• In games where there is going to be a great deal of activity that has not involved one unit attacking another, which is going to be a large portion of war games of this nature, a referee using a simple rule set and a great deal of logic and fairness is the preferred method of resolving outcomes.
  • Generally, the wargame is over when the players are satisfied that it is over. Which is generally determined by the state of the fictional world.

Free Kriegspiel And TTRPGs

If you are a fan of Firefly, it might be interesting to point out that the young Simon and River Tam are engaged in Free Kriegspiel in the scene that features a childhood flashback in episode 5. In it, they were simulating a battle between the brown-coats and the alliance, in which River was introducing a new element, claiming that the brown coats had somehow acquired dinosaurs and cut off the alliance forces this is the purest manifestation of a good Free Kriegspiel. 

Brownstone was an evolution of the original Braunstein campaign that fused the more traditional table top miniature-based game with the Free Kriegspiel. In it, a group of players played various key citizens of an old west settlement town called Brownstone that was beset by bandits and internal strife. The characters could move minis representing their various player characters, and take whatever actions they thought appropriate or role play with one another if their characters were inside of one another. This provided a great deal of the template for how Dungeons & Dragons was structured.

After Brownstone came Blackmoor, a Sword & Sorcery adventure that owes a lot to authors like Michael Moorcock and Jack Vance and an extremelyheart dose of Robert E. Howard (esp. The Scarlet Citadel). Run by Dave Arneson, Blackmoor was a miniatures-free wargame, in which the referee narrated but the player character saw and heard as they move together has a group of rogueish adventurers in the vein of Elric or Kugel the Clever. 

This wasn't particularly unusual on some levels: the single player character wargames of Brownstone and Braunstein had already set the stage. The only thing that was unique was that it was miniatures free, and driven entirely by way of narration. The referee also became a virtual reality interface using narration.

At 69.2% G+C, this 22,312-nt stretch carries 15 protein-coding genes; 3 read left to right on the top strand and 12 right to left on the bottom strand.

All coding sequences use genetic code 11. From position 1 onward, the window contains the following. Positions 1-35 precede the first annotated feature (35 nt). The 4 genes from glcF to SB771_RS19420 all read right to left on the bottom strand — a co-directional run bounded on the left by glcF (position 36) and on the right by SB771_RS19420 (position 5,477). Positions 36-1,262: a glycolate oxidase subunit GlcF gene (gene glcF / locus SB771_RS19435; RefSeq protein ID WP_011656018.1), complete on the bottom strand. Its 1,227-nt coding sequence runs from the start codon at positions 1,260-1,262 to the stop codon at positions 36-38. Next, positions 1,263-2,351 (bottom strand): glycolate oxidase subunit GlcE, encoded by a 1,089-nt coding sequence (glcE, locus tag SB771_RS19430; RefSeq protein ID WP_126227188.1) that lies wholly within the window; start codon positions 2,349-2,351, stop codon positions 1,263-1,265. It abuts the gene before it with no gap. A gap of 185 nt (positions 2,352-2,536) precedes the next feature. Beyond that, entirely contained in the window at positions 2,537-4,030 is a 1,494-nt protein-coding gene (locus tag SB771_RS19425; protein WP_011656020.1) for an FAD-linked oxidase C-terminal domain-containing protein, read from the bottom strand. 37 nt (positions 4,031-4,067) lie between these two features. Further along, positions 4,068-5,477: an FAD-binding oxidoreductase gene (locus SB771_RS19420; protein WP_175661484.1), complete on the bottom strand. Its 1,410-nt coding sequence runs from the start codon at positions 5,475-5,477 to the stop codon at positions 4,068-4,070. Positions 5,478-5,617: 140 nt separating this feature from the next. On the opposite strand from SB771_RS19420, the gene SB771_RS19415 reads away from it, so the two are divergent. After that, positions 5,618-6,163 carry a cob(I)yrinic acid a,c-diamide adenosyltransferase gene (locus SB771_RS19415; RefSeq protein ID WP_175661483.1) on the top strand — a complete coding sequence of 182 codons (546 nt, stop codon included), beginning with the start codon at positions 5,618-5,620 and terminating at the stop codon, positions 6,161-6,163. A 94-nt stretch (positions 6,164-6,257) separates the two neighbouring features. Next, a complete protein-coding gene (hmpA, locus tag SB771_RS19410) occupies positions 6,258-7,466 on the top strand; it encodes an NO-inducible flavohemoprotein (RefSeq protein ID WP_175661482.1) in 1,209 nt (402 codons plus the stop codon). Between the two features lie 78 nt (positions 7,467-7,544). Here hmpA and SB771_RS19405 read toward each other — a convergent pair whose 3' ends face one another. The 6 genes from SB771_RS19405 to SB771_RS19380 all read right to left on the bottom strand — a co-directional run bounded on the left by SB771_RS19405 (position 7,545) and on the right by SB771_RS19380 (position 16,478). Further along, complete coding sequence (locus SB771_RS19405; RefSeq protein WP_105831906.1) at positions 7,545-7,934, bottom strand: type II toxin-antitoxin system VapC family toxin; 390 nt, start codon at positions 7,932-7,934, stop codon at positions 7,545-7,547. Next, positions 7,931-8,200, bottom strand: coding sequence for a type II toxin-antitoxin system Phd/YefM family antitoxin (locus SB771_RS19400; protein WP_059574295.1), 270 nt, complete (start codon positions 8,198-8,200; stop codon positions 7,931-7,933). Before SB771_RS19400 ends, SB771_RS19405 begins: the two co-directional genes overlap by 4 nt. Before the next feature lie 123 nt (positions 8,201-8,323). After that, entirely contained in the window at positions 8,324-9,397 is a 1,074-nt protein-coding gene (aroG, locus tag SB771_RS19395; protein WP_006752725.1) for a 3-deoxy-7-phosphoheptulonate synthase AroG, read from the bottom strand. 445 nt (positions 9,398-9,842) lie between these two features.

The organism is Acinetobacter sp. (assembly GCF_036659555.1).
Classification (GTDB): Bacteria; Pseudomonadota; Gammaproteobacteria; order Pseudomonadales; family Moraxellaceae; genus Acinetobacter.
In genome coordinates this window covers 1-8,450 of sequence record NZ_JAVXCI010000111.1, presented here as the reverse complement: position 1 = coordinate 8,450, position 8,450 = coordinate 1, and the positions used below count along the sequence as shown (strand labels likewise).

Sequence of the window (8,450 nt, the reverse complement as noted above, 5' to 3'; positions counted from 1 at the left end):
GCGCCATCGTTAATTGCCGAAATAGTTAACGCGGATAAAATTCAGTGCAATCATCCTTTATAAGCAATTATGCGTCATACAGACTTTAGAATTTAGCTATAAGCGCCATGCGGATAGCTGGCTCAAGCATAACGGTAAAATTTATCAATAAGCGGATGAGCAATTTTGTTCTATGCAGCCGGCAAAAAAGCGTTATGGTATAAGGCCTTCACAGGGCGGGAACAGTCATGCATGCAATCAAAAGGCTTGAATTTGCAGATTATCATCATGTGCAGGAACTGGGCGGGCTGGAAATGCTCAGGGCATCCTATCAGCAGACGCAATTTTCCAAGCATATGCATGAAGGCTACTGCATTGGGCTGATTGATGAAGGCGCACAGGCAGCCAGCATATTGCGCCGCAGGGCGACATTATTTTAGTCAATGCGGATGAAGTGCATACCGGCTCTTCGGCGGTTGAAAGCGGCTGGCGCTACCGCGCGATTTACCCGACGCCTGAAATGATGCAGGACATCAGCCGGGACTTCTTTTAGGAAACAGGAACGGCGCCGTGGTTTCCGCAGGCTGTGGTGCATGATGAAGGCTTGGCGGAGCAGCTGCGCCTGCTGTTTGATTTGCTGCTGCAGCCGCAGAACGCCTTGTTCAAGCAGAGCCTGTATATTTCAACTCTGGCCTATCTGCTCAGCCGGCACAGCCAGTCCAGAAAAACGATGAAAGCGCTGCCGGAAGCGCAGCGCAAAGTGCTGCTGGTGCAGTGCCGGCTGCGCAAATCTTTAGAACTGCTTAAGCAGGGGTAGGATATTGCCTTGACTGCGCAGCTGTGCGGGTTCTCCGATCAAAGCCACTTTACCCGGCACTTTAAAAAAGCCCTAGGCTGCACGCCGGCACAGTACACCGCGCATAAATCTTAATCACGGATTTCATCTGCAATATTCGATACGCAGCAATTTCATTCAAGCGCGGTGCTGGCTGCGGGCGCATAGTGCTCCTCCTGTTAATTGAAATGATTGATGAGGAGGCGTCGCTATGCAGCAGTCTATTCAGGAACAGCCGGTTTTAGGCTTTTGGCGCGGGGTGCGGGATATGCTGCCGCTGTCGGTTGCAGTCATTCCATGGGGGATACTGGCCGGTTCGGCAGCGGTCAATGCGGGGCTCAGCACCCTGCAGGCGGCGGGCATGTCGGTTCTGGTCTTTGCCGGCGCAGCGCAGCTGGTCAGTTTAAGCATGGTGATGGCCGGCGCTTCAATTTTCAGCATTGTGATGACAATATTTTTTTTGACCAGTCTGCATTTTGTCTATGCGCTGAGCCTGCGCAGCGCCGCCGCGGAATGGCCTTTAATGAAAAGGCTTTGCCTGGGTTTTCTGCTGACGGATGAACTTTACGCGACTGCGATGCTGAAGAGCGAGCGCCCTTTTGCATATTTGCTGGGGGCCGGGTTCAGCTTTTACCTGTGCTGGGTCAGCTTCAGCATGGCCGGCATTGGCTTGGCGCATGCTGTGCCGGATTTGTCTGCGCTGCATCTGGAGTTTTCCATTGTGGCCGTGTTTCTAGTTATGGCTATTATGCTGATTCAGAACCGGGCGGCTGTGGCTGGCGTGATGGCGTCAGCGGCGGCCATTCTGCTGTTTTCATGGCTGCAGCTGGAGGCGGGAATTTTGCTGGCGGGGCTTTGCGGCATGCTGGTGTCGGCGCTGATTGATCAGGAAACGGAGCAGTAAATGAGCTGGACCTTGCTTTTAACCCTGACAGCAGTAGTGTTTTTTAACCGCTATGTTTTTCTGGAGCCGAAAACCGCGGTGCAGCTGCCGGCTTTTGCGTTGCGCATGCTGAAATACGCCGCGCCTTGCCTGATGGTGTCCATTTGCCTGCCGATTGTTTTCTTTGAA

It was the fusion of the ideas of Blackmoor, and Chainmail, a rule set designed specifically for medieval and fantasy battles by E. Gary Gygax that gave rise to Dungeons & Dragons a few years later. It was not viewed as a new style of game, but rather a new experiment in combining various elements of war games. Something that played like Braunstein sometimes or Brownstone at others, with a robust combat system, and enough dice mechanics for other situations to make the job of adjudicating these adventures fairly easy in spite of the number of moving parts necessary for a weird fiction dungeon crawl adventure.

That it featured combat was not what made it a wargame, so much as it was borrowing liberally from these new and experimental Free Kriegspiel structures of David Wesley and Dave Arneson's.:

  • The idea of a narrated gameplay theater of the mind which players solved problems,
  • The asymmetric structure of play wherein the referee challenged the players and allowed them to work together to solve their imaginary problems,
  • The rules light system that really was only designed to handle the determining with their character lives or dies when they put their neck on the line,
  • A structure that allows the Dpreferee to solve the rest of uncertain problems with a few simple rules and a heck of a lot of logic, 

 These were all existing tropes on the cutting Edge of war games in the '70s.

Why It is Still Important 

I think we lose a out on a lot of great ideas when we fail to understand what a wargame is and how it is played. The most interesting wargames of the last few centuries almost never have to do with skirmishes of armies, so much as looking at all the ways conflicts could possibly be resolved to change the landscape of a fictional world.

This is also the reason why it is very natural for early versions of Dungeons & Dragons to have wealthy and successful player characters become leaders of armies, lords of feifdoms, or even gods. That allows the player character to move to different levels of play in the same Free Kriegspiel environment. A low-level PC is played mostly at the table. A high level PC gets to dictate the landscape of the table. An immortal PC can rewrite the rules themselves. 

The delineation between a wargame and a role-playing game was essentially a marketing matter. Many of the younger players that came into the gaming hobby in the early '80s, the so-called "Munchkins" of early Dungeons & Dragons, were more interested in playing as Saturday-morning-cartoon-fueled epic adventure saga focused around the characters, rather than reshaping a procedurally generated fantasy world using everything from politics to culture to war bands to mercantilism. The style of the game had changed, the audience that found it appealing had changed, and so labeling it is something slightly different than a wargame made sense.